Besides, the existence of mens rea without the requisite actus rea, which in this case will be the taking part in the planning or execution will be insufficient to convict an accused person. In other words both the guilty intention which is not present in this case of Pantami and the guilty act which no one has alleged against him must co-exist before Pantami could be deemed to have committed any offence. This position of the law has received judicial blessings in plethora of judicial authorities. See the cases of Abeke vs State (2007) 9 NWLR (PT. 1040) 411, Ibikunle vs State (2005) 1 NWLR (PT. 907) 387.
Assuming without conceding that the sympathetic gestures 20 years ago was an offence, then for the fact that Pantami has purged himself of that controversial statements and beliefs long before this public outcry to the extent that he had an open debate with the founder and former leader of Boko Haram, Mohammed Yusuf and which put his life under threat by the present leader of the group Abubakar Shekau who declared his blood ‘halal’ or ‘lawful’, the position of the law is that Pantami will be exonerated by Section 25 of the Criminal Code pursuant to defence of mistaken belief in a state of affairs.
The import of that section is that where a person acts under a mistaken belief as to some state of fact he honestly believes to exist, and in the process an illegal act is committed, the defence of mistake will avail such a person. See Board of Customs & Excise v. Barau (1982) 10 SC 4. The point is that if the law can avail a person for an offence committed under a mistaken belief, how magnanimous would you think the law would be on Pantami who did not commit any offence at that material time but merely made a sympathetic gesture under a mistaken beliefs which he had divested himself from in a manner that has made him subject of target by deadly Boko Haram?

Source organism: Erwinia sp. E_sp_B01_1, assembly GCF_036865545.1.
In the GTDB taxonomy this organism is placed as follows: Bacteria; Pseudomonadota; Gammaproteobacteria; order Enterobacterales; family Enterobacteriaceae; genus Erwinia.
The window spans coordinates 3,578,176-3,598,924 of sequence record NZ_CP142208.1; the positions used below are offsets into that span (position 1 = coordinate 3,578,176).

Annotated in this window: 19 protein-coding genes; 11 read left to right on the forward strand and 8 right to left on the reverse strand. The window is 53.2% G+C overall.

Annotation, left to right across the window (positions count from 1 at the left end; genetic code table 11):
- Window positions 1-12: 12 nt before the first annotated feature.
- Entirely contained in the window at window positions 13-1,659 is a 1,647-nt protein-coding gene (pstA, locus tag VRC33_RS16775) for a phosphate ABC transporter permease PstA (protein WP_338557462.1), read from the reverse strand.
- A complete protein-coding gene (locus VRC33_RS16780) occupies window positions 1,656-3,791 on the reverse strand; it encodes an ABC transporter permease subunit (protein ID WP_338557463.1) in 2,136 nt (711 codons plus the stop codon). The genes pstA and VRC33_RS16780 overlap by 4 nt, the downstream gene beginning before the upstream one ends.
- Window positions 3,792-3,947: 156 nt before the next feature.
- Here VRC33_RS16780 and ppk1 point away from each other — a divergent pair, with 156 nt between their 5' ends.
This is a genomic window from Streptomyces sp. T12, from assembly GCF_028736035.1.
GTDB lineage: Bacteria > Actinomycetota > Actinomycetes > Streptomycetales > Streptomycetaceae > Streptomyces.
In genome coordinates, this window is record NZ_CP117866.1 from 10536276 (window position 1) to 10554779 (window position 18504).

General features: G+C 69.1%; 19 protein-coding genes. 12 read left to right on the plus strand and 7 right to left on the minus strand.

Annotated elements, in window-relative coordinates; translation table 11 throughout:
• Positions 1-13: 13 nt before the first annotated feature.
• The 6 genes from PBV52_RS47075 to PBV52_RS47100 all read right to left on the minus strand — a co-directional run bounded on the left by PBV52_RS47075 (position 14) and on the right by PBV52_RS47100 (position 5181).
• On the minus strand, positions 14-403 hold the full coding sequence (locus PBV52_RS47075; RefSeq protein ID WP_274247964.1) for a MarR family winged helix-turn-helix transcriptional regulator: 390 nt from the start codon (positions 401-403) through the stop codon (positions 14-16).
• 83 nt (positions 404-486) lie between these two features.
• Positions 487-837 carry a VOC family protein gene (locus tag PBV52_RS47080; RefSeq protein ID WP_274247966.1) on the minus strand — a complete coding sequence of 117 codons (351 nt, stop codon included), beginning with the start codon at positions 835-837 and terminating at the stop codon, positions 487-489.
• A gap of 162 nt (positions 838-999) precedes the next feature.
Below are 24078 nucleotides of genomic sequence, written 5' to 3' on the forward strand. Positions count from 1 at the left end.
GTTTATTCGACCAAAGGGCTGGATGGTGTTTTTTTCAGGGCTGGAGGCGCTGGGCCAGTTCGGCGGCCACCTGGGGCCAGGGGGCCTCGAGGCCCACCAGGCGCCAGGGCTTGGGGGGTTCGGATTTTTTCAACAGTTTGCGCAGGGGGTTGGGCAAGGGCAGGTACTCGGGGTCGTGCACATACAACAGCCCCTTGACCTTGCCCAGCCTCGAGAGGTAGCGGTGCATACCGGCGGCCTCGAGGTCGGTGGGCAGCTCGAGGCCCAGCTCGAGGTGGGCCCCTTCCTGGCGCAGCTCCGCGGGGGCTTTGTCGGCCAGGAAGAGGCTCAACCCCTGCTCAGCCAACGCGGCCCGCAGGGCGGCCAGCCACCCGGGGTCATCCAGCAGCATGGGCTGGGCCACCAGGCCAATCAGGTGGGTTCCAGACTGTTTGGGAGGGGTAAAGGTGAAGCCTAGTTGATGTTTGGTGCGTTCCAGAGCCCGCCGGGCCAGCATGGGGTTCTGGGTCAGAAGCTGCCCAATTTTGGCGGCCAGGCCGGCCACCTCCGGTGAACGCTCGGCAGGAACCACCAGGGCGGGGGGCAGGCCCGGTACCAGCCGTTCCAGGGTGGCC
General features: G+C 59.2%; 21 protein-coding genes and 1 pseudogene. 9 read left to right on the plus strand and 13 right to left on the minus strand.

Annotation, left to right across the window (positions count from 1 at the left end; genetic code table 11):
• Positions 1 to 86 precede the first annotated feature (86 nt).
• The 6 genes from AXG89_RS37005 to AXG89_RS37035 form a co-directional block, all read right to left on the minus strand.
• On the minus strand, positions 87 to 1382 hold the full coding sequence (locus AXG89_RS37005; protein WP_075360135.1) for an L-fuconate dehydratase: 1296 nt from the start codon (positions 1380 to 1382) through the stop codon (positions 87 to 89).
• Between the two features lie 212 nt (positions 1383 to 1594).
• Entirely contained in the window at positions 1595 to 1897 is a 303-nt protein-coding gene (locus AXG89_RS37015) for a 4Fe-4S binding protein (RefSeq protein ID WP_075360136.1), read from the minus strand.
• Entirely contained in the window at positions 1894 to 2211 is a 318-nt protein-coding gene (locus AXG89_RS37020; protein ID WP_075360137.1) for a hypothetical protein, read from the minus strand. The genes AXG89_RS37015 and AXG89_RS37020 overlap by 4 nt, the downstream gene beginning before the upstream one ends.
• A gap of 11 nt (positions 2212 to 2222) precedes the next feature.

For once let us pretend to be objective as the law. Can one call Sheikh Gumi a bandit because he believed the bandits terrorizing some communities could have some justifications for their nefarious activities? Rev. Fr. Ejike Mbaka recently called Nnamdi kanu, a wanted fugitive his anointed son; will that be sufficient to link him to the series of crimes and atrocities alleged committed by kanu and his group IPOB? Let’s not forget that IPOB has already designated a terrorist organisation under the Nigerian law but the group has been receiving tacit support from eminent personalities from their region of extraction, yet no one is calling for the heads of those sympathizers.
Pantami is another victim of how our toxic perspective to national issues strays public discourse into our artificial fault lines. The Minister should however be consoled by his unprecedented and incontrovertible giant strides in his ministry and the exculpatory position of our law in his favour.
Abdulsalam, a legal practitioner writes from Abuja.